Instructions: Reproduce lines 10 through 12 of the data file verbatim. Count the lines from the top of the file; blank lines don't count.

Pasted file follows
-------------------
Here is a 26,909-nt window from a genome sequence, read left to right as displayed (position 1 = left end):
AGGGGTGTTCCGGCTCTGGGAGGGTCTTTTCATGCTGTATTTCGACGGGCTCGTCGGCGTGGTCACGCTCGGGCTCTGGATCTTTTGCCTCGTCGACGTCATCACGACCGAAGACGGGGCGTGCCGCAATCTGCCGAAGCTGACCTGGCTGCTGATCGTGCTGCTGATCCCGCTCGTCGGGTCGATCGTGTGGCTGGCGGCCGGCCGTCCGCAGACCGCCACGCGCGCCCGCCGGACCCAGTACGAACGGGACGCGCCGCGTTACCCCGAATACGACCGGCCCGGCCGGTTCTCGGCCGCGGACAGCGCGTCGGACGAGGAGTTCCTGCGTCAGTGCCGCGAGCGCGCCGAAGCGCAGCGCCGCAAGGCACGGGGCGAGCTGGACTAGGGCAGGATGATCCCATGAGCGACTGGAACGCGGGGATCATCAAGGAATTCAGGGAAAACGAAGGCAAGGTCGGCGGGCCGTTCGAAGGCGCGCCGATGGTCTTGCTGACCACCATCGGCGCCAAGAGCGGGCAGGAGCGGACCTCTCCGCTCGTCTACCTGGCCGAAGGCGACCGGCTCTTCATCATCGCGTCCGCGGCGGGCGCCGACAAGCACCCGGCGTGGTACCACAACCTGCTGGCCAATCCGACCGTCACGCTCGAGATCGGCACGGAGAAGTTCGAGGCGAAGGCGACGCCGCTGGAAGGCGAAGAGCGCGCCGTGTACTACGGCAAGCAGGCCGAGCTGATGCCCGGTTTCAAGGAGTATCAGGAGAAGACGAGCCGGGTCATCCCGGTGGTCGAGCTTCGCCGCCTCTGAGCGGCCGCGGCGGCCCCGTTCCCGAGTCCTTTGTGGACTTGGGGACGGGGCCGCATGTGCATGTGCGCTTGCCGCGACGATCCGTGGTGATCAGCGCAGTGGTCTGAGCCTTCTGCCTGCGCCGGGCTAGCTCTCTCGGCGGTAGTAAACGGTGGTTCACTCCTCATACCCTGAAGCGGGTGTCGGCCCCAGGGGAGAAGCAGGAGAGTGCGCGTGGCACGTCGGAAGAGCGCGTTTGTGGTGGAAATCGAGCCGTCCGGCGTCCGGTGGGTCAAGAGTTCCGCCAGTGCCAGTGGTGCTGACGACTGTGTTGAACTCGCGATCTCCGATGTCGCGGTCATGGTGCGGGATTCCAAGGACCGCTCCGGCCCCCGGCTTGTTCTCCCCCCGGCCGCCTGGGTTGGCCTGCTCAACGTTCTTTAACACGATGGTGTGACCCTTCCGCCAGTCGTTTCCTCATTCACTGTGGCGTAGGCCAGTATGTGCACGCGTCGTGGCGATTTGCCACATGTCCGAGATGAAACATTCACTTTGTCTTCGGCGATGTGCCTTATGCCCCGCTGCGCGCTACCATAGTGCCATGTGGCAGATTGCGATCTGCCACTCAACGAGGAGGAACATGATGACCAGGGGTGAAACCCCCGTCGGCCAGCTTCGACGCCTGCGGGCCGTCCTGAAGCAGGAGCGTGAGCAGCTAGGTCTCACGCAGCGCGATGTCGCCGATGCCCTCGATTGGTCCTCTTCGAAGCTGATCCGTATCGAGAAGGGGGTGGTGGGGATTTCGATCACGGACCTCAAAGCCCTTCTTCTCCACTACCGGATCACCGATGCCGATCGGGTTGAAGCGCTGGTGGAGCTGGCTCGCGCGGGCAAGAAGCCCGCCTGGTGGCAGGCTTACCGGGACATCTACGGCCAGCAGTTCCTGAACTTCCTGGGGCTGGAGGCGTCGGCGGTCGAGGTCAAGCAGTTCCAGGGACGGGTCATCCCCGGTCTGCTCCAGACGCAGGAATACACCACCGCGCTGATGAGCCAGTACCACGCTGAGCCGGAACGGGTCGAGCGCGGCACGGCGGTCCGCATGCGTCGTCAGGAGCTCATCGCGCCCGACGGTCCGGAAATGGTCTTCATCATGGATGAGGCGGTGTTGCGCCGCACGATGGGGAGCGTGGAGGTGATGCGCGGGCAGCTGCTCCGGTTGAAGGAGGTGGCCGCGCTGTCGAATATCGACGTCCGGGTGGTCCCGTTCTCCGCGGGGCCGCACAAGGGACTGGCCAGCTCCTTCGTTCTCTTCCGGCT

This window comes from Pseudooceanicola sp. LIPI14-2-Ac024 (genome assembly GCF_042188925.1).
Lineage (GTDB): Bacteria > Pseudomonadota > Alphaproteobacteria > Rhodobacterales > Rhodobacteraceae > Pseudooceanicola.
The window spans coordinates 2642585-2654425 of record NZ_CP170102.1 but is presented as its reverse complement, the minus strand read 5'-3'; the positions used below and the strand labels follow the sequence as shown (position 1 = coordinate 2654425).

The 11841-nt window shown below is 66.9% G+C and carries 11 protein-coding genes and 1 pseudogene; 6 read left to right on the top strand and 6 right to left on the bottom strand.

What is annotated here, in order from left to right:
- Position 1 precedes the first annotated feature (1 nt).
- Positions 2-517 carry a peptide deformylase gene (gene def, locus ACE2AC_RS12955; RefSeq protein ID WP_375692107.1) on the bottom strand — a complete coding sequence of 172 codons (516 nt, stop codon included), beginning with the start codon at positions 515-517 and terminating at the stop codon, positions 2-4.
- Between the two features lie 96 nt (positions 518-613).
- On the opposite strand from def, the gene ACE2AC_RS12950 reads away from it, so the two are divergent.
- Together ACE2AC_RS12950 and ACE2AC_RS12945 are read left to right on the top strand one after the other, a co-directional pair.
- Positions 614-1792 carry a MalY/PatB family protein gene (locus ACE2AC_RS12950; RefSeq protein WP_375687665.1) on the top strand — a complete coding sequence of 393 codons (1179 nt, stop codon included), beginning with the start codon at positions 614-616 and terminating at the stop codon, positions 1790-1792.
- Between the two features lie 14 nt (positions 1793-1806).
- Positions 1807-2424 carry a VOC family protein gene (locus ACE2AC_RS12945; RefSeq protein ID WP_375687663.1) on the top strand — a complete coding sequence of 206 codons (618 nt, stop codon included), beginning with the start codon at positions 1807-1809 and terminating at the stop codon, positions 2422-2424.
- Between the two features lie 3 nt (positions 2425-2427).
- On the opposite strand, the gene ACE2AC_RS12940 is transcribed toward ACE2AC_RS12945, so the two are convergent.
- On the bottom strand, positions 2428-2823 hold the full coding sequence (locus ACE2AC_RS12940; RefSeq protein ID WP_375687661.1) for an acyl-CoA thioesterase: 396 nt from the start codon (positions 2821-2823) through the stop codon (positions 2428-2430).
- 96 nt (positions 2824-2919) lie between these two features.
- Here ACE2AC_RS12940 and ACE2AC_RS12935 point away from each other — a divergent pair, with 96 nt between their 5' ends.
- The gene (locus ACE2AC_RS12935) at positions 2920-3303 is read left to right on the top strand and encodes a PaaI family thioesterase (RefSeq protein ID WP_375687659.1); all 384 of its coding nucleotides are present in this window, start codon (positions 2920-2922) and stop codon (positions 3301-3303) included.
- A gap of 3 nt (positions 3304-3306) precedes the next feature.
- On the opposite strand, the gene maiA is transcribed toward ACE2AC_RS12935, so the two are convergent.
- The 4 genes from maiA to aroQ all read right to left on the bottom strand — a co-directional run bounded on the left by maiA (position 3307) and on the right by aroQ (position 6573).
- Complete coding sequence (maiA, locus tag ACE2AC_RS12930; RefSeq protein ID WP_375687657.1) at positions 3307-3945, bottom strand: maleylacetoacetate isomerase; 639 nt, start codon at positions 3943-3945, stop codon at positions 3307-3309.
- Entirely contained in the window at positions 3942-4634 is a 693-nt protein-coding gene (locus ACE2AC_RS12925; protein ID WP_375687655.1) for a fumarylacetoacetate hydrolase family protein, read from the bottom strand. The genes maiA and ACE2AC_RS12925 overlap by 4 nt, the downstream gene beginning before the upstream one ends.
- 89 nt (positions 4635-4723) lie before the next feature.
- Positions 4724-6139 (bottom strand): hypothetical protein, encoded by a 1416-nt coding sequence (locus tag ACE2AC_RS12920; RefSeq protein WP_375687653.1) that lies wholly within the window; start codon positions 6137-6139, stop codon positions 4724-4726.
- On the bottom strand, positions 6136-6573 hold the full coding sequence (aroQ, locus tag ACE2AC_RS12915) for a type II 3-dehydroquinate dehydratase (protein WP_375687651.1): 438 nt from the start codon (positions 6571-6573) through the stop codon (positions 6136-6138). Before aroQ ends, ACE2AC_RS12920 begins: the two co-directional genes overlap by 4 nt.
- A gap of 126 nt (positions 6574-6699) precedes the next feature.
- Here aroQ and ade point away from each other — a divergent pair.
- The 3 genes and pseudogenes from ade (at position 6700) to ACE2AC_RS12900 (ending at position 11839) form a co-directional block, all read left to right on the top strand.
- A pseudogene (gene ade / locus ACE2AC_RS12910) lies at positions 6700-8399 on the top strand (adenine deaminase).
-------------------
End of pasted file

- Between the two features lie 96 nt (positions 518-613).
- On the opposite strand from def, the gene ACE2AC_RS12950 reads away from it, so the two are divergent.
- Together ACE2AC_RS12950 and ACE2AC_RS12945 are read left to right on the top strand one after the other, a co-directional pair.